An increasingly sophisticated understanding of the variability among pit sites and their relationship to enclosures and other monuments on the one hand, and to surface spreads and ploughzone scatters on the other, should ensure more focussed and nuanced approaches in the future. Are there other approaches to classification based on shape or size? This will require a well-considered approach to evaluation in development-led work, probably using a combination of field techniques.
More attention should be given to site types not readily identified from the air, including flint working sites and tree-throws. How and when the latter were used during the Neolithic, and their connection to woodland clearance, is a question that has yet to be fully explored, although lots of examples have been excavated and recorded during development-led fieldwork.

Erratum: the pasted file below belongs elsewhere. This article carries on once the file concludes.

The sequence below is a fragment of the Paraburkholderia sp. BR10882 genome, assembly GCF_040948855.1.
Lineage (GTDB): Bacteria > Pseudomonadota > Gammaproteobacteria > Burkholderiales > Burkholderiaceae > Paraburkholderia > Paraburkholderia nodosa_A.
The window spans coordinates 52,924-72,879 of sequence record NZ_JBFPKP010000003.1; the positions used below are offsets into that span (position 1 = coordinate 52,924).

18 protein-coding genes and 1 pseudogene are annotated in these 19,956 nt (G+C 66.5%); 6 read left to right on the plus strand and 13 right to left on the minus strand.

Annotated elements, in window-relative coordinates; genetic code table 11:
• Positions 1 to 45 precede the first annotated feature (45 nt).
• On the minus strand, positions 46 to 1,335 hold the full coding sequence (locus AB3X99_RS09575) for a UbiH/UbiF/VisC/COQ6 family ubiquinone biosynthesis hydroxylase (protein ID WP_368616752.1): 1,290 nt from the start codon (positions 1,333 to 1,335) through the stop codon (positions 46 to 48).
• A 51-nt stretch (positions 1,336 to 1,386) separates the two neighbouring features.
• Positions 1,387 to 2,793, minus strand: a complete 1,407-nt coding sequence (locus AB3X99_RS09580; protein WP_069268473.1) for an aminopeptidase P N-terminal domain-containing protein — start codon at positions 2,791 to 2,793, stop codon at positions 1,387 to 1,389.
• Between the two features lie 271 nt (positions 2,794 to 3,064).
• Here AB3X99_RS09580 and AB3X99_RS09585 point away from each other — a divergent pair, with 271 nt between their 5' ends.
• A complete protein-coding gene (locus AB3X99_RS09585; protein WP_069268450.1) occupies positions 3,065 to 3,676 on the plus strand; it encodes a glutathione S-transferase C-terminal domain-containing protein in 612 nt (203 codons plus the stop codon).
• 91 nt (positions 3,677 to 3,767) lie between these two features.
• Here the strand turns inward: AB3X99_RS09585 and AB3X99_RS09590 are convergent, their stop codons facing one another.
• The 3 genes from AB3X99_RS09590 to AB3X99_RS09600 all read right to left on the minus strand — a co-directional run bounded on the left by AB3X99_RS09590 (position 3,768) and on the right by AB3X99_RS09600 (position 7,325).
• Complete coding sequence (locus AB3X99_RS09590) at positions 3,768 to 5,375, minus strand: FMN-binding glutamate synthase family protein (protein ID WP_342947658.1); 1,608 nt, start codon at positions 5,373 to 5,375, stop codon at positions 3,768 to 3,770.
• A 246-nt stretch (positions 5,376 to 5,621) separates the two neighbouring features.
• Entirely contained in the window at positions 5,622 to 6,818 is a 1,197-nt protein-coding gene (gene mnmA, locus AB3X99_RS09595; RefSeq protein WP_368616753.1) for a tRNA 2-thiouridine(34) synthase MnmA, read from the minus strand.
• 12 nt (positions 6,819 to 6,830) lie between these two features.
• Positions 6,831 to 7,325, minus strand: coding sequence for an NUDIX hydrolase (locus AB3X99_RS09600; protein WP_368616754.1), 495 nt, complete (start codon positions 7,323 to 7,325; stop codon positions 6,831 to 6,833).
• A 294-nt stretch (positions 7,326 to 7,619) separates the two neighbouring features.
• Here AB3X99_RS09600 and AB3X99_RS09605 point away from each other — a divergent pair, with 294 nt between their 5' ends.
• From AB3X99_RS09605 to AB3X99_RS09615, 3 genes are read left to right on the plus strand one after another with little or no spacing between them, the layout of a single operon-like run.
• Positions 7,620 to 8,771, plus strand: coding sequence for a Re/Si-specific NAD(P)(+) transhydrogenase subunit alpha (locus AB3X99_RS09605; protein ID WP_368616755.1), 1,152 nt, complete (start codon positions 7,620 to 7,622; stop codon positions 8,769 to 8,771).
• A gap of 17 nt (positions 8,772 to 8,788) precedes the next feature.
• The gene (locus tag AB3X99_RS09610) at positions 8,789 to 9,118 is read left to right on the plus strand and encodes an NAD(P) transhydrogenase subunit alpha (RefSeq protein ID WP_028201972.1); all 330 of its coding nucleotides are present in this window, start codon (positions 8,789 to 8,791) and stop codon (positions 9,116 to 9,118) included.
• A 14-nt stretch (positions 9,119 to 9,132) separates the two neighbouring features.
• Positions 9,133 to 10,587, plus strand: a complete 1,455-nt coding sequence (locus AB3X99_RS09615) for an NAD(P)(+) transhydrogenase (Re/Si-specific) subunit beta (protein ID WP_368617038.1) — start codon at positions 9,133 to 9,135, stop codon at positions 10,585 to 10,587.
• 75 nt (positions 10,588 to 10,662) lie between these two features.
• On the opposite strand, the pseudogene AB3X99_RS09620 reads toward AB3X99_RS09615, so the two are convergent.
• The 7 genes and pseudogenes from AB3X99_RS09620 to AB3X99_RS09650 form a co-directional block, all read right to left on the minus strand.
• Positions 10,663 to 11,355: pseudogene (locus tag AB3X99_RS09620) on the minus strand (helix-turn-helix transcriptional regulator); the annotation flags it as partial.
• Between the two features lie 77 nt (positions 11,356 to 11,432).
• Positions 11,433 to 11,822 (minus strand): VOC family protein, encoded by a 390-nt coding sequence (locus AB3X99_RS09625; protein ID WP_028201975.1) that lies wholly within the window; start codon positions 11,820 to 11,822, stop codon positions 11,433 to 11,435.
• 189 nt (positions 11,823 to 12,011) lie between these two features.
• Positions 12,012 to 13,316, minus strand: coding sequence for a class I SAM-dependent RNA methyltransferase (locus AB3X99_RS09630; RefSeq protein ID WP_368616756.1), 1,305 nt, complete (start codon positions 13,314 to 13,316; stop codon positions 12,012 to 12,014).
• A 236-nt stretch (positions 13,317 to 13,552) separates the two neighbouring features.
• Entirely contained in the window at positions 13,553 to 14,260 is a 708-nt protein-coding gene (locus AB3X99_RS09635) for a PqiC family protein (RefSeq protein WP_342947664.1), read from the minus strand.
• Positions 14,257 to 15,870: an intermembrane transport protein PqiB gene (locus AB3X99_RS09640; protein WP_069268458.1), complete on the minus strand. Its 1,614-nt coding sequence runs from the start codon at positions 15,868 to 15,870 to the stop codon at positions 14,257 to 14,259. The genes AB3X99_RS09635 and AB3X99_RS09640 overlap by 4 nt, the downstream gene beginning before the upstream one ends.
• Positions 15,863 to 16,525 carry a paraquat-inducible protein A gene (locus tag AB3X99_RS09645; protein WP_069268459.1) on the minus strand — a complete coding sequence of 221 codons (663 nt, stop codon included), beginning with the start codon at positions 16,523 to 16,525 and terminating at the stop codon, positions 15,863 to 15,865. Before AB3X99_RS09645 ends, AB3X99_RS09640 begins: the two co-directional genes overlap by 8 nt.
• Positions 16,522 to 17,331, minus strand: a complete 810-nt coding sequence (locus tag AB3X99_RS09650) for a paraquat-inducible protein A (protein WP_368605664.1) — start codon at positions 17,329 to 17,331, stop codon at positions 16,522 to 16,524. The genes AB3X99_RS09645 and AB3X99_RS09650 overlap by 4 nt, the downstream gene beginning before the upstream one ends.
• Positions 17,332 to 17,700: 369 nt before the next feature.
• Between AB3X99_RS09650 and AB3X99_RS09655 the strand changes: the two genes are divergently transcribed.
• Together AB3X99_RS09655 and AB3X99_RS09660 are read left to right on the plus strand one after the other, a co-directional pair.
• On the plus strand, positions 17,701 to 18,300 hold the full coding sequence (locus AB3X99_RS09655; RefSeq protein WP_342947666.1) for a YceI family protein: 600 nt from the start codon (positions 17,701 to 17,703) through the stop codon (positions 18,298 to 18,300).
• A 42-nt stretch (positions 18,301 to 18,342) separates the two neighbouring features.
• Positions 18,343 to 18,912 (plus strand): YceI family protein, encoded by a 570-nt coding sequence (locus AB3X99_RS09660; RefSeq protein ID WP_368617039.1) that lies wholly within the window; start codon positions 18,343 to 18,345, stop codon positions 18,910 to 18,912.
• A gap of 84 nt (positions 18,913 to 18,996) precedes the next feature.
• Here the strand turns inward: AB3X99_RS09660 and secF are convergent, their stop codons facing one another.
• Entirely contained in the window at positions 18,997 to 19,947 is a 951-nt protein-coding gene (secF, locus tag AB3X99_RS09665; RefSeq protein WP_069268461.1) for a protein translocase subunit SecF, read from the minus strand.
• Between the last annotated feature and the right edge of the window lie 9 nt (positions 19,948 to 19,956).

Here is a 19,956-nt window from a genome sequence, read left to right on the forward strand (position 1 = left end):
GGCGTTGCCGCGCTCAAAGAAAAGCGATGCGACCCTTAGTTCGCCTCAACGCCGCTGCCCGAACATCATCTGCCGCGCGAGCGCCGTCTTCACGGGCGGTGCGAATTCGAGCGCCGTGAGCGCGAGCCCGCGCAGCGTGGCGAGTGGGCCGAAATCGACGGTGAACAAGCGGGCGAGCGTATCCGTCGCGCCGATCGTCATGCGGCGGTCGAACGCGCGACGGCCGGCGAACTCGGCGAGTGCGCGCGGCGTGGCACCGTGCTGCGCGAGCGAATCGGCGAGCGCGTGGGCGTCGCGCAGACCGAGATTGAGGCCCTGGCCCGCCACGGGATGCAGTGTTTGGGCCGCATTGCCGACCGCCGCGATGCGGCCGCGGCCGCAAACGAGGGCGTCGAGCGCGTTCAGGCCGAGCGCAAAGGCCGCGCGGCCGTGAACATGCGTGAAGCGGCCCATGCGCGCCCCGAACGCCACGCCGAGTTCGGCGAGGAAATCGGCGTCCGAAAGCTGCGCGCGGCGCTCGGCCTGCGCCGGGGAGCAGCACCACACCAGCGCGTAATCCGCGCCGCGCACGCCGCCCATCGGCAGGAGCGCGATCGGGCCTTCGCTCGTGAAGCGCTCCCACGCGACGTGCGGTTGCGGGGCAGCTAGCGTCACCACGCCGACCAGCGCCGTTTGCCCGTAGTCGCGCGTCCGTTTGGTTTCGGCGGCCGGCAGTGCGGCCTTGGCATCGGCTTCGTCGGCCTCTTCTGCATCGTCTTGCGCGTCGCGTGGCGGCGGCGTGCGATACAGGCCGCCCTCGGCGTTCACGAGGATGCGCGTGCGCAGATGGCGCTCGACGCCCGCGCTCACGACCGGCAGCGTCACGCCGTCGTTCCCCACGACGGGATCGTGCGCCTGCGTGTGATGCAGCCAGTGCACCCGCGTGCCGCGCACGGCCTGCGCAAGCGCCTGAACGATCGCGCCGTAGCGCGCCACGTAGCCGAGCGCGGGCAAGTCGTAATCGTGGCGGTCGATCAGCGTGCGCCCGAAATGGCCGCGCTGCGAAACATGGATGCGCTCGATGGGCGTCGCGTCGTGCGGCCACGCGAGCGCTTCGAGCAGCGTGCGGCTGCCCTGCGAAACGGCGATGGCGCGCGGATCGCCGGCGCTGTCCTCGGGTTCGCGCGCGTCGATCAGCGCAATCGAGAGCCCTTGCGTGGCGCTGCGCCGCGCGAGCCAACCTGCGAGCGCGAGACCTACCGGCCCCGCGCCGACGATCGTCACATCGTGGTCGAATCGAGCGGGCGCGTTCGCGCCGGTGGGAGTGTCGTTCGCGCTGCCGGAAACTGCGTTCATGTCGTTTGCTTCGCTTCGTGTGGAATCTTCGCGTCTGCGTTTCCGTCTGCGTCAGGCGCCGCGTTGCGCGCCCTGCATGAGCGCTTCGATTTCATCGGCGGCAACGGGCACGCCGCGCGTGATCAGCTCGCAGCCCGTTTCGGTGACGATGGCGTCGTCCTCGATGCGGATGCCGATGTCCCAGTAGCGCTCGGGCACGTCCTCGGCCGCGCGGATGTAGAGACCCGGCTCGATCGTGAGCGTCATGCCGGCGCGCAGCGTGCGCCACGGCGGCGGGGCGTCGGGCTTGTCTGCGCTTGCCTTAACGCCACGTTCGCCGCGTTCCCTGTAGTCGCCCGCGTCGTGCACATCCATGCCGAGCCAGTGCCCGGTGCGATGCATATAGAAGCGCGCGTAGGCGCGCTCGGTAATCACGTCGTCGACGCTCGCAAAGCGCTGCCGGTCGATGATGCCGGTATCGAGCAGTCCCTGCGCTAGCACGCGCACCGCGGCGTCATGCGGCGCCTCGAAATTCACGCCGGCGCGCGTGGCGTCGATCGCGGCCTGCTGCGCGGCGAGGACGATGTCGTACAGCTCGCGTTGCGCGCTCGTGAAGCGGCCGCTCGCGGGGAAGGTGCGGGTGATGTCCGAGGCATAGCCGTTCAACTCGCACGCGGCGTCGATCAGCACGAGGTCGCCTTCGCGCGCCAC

Integrated studies are needed to investigate questions about the diet and economy of the Neolithic period in more detail, such as the issue of seasonality. The development of agriculture, at a regional and sub-regional level, is still poorly understood but new scientific techniques can complement the ‘traditional’ evidence used to investigate the presence/absence of cereal cultivation (plant remains, querns, storage pits etc.). For example, stable isotope signatures preserved within dentine can allow dietary changes to be investigated over relatively short timescales, which may allow hypotheses about the sporadic uptake of cereal cultivation to be investigated using complementary lines of evidence. This emphasises the importance of human remains, as well as the need to recognise and identify cultivated grains through ensuring that sampling is used routinely and appropriately. Faunal evidence is also particularly important, given its scarcity in the region.